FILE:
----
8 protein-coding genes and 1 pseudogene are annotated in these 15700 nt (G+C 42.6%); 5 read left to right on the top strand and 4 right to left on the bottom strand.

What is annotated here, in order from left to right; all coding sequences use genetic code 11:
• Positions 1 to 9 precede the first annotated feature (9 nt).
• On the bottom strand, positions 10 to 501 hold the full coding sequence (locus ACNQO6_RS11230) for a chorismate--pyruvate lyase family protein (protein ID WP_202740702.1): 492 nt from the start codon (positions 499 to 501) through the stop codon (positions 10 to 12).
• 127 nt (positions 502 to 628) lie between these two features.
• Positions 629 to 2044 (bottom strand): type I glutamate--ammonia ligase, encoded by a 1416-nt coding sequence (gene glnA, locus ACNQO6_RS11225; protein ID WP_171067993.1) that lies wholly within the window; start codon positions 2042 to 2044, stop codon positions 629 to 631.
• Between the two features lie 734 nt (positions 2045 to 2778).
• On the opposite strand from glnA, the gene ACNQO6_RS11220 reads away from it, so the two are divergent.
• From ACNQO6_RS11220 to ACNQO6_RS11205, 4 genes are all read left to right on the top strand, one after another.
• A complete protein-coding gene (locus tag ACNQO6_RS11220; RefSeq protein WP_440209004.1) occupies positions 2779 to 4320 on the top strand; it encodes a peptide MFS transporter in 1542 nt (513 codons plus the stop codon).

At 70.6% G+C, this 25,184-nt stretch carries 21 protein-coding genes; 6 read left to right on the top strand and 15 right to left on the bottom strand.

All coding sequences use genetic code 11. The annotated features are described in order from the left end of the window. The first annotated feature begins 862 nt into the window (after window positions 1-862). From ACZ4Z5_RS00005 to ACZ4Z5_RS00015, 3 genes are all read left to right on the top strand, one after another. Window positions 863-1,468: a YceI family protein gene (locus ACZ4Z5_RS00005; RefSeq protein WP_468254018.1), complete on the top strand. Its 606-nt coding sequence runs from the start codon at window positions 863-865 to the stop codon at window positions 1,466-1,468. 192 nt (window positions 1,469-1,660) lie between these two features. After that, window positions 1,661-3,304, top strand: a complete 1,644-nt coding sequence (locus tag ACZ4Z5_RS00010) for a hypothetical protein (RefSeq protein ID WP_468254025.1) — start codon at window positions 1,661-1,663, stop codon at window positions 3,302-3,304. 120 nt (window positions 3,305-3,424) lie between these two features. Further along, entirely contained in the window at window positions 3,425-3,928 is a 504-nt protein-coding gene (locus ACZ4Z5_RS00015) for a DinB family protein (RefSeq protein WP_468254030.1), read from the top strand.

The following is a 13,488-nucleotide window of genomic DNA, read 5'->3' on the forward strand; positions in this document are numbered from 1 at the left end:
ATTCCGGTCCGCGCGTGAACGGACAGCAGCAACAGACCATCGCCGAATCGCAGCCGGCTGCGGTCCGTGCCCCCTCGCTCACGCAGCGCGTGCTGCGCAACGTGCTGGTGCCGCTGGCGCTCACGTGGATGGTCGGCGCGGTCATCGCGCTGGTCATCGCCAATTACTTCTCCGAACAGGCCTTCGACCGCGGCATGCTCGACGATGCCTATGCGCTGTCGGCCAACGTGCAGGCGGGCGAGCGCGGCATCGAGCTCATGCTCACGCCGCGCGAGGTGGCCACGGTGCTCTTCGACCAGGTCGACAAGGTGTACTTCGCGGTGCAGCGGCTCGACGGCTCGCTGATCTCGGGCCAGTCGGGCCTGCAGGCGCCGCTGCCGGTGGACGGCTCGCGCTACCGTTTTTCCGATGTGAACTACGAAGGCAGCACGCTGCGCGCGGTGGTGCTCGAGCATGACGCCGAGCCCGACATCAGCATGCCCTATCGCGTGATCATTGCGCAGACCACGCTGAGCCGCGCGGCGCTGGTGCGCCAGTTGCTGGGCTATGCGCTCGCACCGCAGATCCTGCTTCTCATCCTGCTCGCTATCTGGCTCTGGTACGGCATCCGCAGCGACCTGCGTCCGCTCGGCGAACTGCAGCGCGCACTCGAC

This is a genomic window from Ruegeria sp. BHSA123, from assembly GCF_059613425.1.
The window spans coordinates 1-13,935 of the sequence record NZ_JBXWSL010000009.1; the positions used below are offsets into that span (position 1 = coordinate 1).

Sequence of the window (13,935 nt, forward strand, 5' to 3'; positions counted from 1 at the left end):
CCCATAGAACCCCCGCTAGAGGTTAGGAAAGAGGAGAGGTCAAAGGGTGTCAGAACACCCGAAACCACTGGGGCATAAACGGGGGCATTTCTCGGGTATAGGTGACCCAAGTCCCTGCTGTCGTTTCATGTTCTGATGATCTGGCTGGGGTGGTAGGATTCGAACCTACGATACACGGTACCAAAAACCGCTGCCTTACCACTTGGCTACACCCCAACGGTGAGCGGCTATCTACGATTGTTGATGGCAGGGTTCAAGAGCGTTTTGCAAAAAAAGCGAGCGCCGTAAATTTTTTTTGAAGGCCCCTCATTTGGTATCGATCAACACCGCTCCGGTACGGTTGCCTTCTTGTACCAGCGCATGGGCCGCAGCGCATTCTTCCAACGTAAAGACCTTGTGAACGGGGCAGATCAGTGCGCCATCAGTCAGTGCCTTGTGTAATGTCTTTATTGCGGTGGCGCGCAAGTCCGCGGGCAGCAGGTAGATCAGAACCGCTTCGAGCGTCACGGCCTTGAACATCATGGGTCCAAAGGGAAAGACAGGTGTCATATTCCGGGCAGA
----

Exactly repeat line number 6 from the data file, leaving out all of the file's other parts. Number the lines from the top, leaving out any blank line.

• Positions 629 to 2044 (bottom strand): type I glutamate--ammonia ligase, encoded by a 1416-nt coding sequence (gene glnA, locus ACNQO6_RS11225; protein ID WP_171067993.1) that lies wholly within the window; start codon positions 2042 to 2044, stop codon positions 629 to 631.